Early Friday evening, on one of the final days before daylight savings began bringing darkness upon the campus as many students are just getting out of class, residents of Martin Luther Hall were notified that a water fountain was completely ripped from the wall on the third floor of the building.

The notification came in the form of an email from David Garcia, Area Coordinator for the East area of campus. The email specified that the damage was so severe that the water fountain was no longer functional and therefore had to be replaced.

“This type of behavior is unacceptable; it shows a lack of respect for the community and the property as a whole. If anyone has any information as to what happened regarding this, please let me know at your earliest convenience,” the email continued. “If no information is provided, then it is possible to charge the building to cover the costs of these repairs. If you know or if someone you know has any knowledge about this, please have them reach out to me directly.”

Brenda Lakis, Associate Director of Campus Safety, noted that the investigation is still ongoing, and there is no further information at this time.

“It did take some force for the type of damage that occurred”

She also explained the impact that the incident of vandalism had on not only the residence hall, but the campus community as a whole.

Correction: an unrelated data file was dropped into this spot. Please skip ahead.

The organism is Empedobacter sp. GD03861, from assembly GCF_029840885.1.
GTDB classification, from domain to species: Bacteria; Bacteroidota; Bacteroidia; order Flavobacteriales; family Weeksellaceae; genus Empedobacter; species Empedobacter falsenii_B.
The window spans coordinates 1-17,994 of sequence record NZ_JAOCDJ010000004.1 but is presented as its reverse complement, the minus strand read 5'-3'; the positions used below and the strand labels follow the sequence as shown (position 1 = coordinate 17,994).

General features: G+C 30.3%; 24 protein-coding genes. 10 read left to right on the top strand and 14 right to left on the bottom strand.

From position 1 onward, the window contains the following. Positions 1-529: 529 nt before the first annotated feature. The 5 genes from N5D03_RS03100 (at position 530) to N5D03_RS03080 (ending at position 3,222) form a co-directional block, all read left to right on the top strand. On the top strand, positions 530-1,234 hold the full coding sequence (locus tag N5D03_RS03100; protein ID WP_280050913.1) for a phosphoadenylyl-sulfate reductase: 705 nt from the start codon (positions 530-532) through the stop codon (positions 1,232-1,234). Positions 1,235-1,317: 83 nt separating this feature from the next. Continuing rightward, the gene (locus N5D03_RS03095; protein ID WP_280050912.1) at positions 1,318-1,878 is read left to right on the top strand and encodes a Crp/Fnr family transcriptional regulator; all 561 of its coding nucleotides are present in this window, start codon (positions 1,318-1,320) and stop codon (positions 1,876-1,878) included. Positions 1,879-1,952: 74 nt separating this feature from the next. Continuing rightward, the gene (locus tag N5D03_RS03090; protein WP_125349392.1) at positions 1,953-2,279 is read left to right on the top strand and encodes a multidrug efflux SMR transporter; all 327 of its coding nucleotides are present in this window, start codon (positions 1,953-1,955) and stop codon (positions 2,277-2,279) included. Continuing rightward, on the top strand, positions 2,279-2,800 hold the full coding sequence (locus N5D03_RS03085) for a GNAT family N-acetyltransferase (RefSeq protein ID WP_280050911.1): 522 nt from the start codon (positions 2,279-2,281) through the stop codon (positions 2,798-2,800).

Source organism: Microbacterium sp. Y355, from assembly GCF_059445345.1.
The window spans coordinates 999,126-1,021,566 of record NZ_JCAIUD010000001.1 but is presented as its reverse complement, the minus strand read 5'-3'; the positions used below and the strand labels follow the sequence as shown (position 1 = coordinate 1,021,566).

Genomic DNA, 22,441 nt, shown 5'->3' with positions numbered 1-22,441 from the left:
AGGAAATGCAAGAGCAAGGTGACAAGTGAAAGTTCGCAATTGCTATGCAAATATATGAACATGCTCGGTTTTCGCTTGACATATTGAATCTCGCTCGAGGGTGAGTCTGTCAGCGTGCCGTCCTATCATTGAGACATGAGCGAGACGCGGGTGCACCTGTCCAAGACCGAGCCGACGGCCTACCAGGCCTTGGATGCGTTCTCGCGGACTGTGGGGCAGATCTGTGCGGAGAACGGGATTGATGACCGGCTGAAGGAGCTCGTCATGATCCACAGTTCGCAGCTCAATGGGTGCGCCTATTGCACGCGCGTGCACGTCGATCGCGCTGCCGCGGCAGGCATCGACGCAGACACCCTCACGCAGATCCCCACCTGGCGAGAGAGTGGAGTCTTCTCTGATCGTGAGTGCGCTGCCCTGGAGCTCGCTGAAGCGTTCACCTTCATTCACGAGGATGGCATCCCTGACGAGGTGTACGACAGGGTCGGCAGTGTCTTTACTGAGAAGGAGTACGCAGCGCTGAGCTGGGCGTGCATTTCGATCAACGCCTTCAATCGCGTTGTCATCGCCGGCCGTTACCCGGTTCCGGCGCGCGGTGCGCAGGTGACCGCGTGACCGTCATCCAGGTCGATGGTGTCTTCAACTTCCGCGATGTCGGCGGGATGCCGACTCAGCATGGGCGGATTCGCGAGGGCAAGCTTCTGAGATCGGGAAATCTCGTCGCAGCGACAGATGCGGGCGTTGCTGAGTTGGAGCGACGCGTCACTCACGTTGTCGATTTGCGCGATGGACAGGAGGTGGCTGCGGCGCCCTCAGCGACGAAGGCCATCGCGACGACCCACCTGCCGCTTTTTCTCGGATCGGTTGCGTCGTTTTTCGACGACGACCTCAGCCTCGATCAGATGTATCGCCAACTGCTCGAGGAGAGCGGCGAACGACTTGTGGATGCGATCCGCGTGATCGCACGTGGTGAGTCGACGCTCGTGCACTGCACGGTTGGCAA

“The impact is more of a cost to replace [the water fountain] …[and] man hours to clean up and install/remove the unit,” she said. “[The] impact to the community in the residence hall would be [that] they are without the drinking fountain until repairs can be made.”

The water fountain has since been repaired and replaced.

Ryan Hebert ‘22, a resident of Martin Luther third floor, was not on campus during the weekend that the incident took place; however, he has been trying to search for answers of what happened on his floor.

“I wasn’t here that weekend; I had to go home for a doctor’s appointment, but when I got back I asked around if anyone knew what happened,” Hebert said. “Everyone on the floor I asked gave the same general answer of ‘I don’t know who did it or what happened, but I’m not complaining because we got a newer, better water fountain.’”

“I’m not sure how someone could have broken it, but then again, I didn’t really see what it looked like”

Hebert continued on to explain that the new water fountain includes the bottle-filling station and therefore seems to be cleaner. Nonetheless, despite the fact that the water fountain is new, he expresses grief for the circumstances.

“I do feel bad that it had to be replaced,” he remarked. “At the same time, I’m not sure how someone could have broken it, but then again, I didn’t really see what it looked like. It was fixed by the time I got back on campus.”

Lakis also commented on the probable action involved in the destruction.

“It did take some force for the type of damage that occurred,” she added.

RAs in the building were unable to comment due to the confidentiality of the situation.

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Sydney Coplin is a senior majoring in Media and Communication. She is currently spending her final semester of college interning and studying in Washington, D.C. She has previously been on staff as News Editor and Managing Editor.


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